Scientists have used artificial intelligence to study spider webs and create music from their vibrations.
And they are eerie* tunes that send a tingle down your spine.
From communication to construction, spider webs may offer an orchestra* of information, said Markus Buehler, engineering professor at the Massachusetts Institute of Technology in the US.
“Spiders utilise* vibrations as a way to communicate with the environment, with other spiders,” he said. “We have recorded these vibrations from spiders and used artificial intelligence to learn these vibrational patterns and associate them with certain actions, basically learning the spider’s language.”
Music made by spider webs (FOX59 News)
Prof Buehler and his team of researchers created 3D models of spider webs when the arachnids* were doing different things such as construction, repair, hunting and feeding. They then listened for patterns in the spider signals and recreated the sounds using computers and mathematical algorithms, which are sets of steps or instructions to solve a problem.
“Spiders are a whole different animal,” he said. “What they see or sense isn’t actually audible* or visible to the human eye or the human ear. And so by transposing* it, we begin to experience that.”
Prof Buehler hopes his team’s work could enable* humans to understand the language of a spider and one day communicate with them.
“The melodies are really the kind of relationships that the spider would also experience. And so we can begin to feel a little bit like a spider in that way,” Prof Buehler said.
There are more than 47,000 species of spiders, and all spin silk webs to provide housing and catch food. Scientists say the silk from a spider web is five times stronger than steel.
The living structure of a spider web could lead to innovations* in construction, maintenance and repair, Prof Buehler said.
“We can imagine creating a synthetic system that would mimic* what the spider does in sensing the web, repairing the web,” he said.
WORLD MATHS DAY
May 5 is World Maths Day.
The scientists who made music from the spider webs listened for patterns in the spider signals and recreated the sounds using mathematical algorithms, which are sets of steps or instructions to solve a problem.
Did you know that most jobs use maths? Here are some examples that may surprise you. Can you figure out how each one uses maths?
- Forensic investigator
- Video game designer
- Fashion designer
- Social media influencer
- Software engineer
On World Maths Day the world’s largest online maths competition happens.
Students from preschool to year 12 from 150 countries around the world take part in 60-second maths battles, doing their best to get as many questions correct within one minute.
Since the competition began in 2007, more than 10 million competitors have answered more than one billion maths questions!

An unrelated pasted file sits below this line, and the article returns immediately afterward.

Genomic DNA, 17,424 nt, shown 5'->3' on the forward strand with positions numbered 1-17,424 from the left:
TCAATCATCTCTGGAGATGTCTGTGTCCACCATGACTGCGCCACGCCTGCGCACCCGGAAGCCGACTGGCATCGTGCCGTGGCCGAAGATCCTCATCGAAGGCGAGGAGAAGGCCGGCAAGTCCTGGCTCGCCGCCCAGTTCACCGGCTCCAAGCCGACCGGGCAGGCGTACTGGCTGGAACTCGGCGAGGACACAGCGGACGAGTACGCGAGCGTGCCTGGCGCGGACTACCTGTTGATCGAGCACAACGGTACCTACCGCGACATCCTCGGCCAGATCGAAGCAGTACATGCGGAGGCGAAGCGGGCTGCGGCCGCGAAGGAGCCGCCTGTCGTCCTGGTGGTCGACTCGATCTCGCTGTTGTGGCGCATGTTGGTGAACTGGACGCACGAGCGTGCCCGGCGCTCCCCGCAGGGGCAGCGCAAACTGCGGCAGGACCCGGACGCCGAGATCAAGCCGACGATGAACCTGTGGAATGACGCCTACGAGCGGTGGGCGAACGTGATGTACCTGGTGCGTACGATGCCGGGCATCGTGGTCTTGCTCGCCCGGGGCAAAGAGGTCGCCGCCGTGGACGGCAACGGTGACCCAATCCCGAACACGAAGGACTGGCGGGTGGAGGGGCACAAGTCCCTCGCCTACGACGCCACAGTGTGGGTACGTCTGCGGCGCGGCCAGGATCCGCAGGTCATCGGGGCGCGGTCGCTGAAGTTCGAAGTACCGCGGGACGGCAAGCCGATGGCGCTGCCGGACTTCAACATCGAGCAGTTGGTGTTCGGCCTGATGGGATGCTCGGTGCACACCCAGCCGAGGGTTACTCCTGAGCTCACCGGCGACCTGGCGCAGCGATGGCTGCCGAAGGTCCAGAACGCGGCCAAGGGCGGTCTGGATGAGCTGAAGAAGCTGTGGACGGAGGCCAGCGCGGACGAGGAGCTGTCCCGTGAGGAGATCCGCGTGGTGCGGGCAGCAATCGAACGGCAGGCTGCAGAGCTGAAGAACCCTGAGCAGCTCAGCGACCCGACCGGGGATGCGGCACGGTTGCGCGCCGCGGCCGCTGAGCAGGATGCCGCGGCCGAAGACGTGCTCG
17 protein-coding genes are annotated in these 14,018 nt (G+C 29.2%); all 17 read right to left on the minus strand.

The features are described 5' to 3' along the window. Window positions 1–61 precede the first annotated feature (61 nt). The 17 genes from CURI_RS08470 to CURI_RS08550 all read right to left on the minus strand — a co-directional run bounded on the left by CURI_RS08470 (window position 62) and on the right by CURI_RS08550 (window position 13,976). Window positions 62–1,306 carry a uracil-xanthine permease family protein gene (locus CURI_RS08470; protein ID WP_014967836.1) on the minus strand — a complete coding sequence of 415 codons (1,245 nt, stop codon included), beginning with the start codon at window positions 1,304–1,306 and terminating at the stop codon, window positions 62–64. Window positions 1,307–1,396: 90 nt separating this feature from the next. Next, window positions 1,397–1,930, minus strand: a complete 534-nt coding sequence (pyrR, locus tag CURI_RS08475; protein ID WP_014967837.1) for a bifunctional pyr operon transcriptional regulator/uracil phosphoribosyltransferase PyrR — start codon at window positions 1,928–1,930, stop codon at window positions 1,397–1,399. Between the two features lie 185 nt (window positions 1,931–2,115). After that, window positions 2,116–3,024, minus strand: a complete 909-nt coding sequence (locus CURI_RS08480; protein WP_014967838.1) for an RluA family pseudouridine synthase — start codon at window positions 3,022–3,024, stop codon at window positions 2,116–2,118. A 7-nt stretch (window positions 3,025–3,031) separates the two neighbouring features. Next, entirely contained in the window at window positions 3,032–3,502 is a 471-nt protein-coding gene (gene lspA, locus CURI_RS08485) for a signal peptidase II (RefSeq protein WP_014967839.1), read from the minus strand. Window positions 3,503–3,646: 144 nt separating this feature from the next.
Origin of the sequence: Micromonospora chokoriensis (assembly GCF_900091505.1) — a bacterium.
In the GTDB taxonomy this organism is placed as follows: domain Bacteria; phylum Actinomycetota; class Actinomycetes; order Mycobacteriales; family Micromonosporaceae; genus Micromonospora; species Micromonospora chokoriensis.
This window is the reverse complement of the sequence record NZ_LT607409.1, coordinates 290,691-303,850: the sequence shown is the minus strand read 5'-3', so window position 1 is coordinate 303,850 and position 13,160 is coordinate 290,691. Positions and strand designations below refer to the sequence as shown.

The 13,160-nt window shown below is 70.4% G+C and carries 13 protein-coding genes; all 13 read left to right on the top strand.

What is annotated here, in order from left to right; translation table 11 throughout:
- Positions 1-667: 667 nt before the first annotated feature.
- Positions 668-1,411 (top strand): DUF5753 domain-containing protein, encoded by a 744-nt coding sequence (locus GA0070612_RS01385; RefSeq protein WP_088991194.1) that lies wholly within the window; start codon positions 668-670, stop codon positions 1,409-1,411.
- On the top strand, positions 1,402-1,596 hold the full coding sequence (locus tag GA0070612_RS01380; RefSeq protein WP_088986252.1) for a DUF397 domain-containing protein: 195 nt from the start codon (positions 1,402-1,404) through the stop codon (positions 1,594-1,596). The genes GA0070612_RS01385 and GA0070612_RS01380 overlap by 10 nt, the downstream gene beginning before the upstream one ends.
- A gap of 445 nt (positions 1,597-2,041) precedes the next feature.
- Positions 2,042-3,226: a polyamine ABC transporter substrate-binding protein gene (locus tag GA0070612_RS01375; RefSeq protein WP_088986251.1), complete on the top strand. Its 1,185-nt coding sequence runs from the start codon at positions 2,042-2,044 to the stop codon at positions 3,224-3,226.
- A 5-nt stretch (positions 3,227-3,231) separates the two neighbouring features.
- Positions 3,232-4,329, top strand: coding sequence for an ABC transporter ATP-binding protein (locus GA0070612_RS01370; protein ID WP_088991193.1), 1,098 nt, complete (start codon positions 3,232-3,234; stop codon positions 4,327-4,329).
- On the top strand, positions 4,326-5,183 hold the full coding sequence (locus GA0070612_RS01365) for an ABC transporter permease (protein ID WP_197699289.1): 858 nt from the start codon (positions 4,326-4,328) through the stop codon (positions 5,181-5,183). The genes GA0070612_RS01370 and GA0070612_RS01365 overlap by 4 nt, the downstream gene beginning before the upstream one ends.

Entry to World Maths Day opens on April 21 at worldmathsdays.com
- eerie: strange and spooky
- orchestra: lots of different parts working together
- utilise: use
- arachnids: some of the eight-legged arthropods including spiders, scorpions, harvestmen, ticks, and mites
- audible: able to be heard
- transposing: transfer or translate
- enable: make it able to be done
- innovations: new ideas or way of doing things
- mimic: copy
- What is this story about?
- How many species of spiders are there?
- What is an arachnid?
- Share two facts about spider webs.
- What is celebrated on May 5?
LISTEN TO THIS STORY
1. Web of Steel
One of the coolest facts from this Kids News article is that the silk web spider’s spin is five times stronger than steel! Design a small house (think of those tiny houses) using silk webbing. What design features would you include? What would it look like?
Sketch your house design below and label the features.
Time: allow 20 minutes to complete this activity
Curriculum Links: Visual Arts, Critical and creative thinking
Close your eyes and listen to the spider’s music. Write down any words or images that come to mind as you listen.
Time: allow 10 minutes to complete this activity
Curriculum Links: English, Music, Personal and social
When you up-level a sentence, you do things to it to improve it: make it more interesting, or more complex.
But sometimes, when we read something it can be too complex and we don’t understand it very well. You ask someone to explain it to you, they do (in a simpler way) and you think, well why didn’t they just say that?
Go through the article and find a sentence or two that is complex, or hard to read.
Ask an adult what it means, or try and look some of the words up in the glossary.
Once you know what it means, see if you can rewrite it in a simpler way- down-level it.
Make sure you don’t change the meaning of the sentence in any way though.